Pros: This bitingly funny script is extremely well-acted and deserves to be seen by a wider audience.
Cons: Although I personally see few cons, this show is, by its very nature, quite camp and therefore may not be to everyone’s tastes.
First off, don’t be frightened: this isn’t a play where everyone is naked all the time or where willy jokes are shoved in your face. However, if that is what you were looking for, there is some bare flesh now and again (and a bit more than just some at the end) and there is enough camp humour to keep everyone entertained.
In New York, deep down in off-off-Broadway, the small and not terribly successful theatre group The Integrity Players is aiming to bring back to life rare 17th and 18th century plays. They strive to remove themselves from mass consumerism and will not bow down to what investors want, or compromise their values by stripping off on stage to get an audience in. Their aim to ‘illuminate the human condition through faithful productions of the lesser- known classics’ has, unfortunately, led to tiny audiences. With an amazing theatre but no money to continue the company, it could all come to an end soon.
Meanwhile, in a bar on the other side of New York, the most successful gay theatre group in the city has got oodles of money and no theatre to put their productions on. When a member of The Integrity Players meets them the result seems obvious. With a gay porn star in tow as male lead, and a gay entourage of costume designers and choreographers as well as an erotic adaption of Passion of the Christ, will he be able to convince the rest of the company to ‘sell out’ to keep performing?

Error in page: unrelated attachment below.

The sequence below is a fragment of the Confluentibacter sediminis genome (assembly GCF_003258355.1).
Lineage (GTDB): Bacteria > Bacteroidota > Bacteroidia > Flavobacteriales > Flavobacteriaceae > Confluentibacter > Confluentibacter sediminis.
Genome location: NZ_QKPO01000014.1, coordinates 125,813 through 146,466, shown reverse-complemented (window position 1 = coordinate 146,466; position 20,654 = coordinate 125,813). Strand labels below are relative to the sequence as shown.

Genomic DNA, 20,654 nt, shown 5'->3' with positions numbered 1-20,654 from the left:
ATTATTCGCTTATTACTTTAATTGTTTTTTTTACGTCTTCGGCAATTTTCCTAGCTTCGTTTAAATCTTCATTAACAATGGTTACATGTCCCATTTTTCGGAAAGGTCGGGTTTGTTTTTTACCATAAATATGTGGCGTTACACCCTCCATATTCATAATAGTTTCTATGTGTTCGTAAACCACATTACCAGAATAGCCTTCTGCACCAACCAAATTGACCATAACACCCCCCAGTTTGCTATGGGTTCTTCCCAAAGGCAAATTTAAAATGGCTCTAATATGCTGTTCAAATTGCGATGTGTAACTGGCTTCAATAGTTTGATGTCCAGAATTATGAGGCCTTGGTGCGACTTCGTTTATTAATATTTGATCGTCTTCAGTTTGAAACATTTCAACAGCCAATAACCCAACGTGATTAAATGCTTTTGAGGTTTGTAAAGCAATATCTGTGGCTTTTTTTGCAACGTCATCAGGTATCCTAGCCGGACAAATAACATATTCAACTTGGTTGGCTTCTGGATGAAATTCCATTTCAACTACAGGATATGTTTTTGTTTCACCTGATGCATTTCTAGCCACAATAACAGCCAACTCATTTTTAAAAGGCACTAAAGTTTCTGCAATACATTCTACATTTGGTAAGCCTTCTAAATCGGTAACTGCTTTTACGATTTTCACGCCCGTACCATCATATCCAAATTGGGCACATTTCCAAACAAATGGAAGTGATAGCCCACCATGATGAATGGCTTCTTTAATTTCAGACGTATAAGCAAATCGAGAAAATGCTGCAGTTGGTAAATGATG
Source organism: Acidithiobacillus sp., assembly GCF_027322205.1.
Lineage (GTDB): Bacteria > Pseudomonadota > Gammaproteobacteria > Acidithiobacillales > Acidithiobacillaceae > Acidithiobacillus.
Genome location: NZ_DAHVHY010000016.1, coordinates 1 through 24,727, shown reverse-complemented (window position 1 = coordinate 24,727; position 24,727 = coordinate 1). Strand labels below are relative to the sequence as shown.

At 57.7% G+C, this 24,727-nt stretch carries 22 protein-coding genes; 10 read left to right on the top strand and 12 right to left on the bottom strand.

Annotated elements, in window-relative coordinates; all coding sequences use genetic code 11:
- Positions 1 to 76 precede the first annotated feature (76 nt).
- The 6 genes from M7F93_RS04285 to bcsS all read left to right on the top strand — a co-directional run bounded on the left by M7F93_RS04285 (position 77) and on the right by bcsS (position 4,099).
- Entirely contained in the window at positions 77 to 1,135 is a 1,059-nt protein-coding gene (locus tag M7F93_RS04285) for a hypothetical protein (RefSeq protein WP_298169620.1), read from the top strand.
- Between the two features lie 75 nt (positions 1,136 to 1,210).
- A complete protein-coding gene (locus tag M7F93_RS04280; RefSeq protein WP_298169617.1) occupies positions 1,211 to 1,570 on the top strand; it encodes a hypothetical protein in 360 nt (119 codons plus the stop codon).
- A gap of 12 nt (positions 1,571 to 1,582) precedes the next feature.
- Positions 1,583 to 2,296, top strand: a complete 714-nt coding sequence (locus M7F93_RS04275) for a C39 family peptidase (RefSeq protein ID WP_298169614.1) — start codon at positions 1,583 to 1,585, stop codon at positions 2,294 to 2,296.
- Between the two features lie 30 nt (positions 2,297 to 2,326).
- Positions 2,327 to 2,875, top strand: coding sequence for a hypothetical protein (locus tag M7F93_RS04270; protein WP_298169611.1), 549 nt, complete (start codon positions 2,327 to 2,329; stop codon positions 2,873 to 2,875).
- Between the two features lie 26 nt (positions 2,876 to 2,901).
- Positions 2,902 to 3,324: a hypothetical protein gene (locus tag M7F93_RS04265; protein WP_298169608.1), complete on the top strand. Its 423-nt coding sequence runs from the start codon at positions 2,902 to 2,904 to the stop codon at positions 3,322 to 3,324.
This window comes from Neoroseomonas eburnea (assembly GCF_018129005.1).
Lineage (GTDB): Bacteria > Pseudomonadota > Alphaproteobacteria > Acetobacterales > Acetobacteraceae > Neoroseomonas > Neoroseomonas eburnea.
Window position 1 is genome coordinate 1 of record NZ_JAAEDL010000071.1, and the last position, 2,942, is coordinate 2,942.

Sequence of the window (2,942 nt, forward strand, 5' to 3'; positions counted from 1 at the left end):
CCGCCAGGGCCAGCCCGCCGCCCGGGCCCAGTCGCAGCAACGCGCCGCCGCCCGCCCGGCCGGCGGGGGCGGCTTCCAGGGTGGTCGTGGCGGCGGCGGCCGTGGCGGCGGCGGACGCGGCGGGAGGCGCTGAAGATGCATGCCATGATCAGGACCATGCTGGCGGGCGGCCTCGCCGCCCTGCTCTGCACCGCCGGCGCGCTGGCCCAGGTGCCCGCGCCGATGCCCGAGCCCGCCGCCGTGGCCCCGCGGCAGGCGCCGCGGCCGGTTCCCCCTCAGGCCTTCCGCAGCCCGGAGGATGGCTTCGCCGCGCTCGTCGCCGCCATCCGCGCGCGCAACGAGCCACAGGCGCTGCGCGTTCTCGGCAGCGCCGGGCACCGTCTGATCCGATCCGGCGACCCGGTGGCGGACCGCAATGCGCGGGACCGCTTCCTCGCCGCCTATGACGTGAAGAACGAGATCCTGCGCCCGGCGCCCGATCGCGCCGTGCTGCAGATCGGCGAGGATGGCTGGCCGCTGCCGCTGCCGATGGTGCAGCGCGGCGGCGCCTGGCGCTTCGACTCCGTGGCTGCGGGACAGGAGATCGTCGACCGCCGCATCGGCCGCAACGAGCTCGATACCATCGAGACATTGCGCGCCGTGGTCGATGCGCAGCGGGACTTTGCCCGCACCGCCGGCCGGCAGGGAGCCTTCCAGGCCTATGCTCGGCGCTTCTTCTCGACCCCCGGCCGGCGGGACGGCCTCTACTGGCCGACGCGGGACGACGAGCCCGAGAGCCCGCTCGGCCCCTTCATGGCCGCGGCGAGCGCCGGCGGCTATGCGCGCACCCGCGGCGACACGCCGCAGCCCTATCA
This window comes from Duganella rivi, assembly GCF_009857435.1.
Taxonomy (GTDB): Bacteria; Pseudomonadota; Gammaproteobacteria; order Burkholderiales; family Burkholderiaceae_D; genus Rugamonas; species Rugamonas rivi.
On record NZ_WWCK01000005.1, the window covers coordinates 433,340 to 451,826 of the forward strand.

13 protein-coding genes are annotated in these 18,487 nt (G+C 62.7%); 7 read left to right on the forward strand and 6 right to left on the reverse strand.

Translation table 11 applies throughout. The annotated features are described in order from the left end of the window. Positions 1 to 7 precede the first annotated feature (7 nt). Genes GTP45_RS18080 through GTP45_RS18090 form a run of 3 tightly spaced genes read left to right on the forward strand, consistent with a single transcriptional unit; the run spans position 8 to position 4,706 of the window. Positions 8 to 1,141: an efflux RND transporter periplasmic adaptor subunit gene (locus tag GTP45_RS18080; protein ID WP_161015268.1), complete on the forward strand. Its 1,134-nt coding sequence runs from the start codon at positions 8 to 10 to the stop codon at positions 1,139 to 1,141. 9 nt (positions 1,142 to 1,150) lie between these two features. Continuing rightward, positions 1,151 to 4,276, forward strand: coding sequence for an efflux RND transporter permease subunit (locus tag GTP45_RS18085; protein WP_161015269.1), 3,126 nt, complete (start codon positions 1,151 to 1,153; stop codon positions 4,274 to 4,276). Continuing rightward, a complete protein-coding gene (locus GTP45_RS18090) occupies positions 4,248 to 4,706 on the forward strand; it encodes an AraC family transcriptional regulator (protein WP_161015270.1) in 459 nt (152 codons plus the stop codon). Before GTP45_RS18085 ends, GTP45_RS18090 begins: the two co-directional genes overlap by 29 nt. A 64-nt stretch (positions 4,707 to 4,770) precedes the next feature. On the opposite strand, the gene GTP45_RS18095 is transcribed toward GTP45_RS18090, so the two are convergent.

This is an extremely funny production. It doesn’t try to go too deep into the issue of balancing income and integrity, but touches on it enough to get the message across. The cast are great and the stereotypes presented, like the screeching, preening gay theatre team and the pompous, upper class ‘English’ investor, are just enough to get the idea without going over the top.
Matthew Ferdenzi, who plays porn star Kit Swagger, brings the muscle to the show and I cannot deny that it’s a nice addition when he happens not to have many clothes on. Lucas Livesey brings depth to the meek ‘New Gay’, Harold J. Lichtenberger. The star of the show however, is Christopher Woodley as director Eddie Russini. He minces, quips and bitches his way into the hearts of the Integrity Players and without Woodley’s brilliant delivery of this very well written script, the play would not have quite the same impact. He and his team really are the ‘Gay’ in The Gay Naked Play.
Clearly, you can expect some strong language and sexual references but it certainly doesn’t feel over the top. I think that, despite who its target audience seems to be, this can and surely will be enjoyed by a much wider audience.
Author: David Bell
Director: Andrew Beckett
Producer: Peter Bull
Booking Link: http://www.abovethestag.com/whatson/
Booking Until: 16th February 2014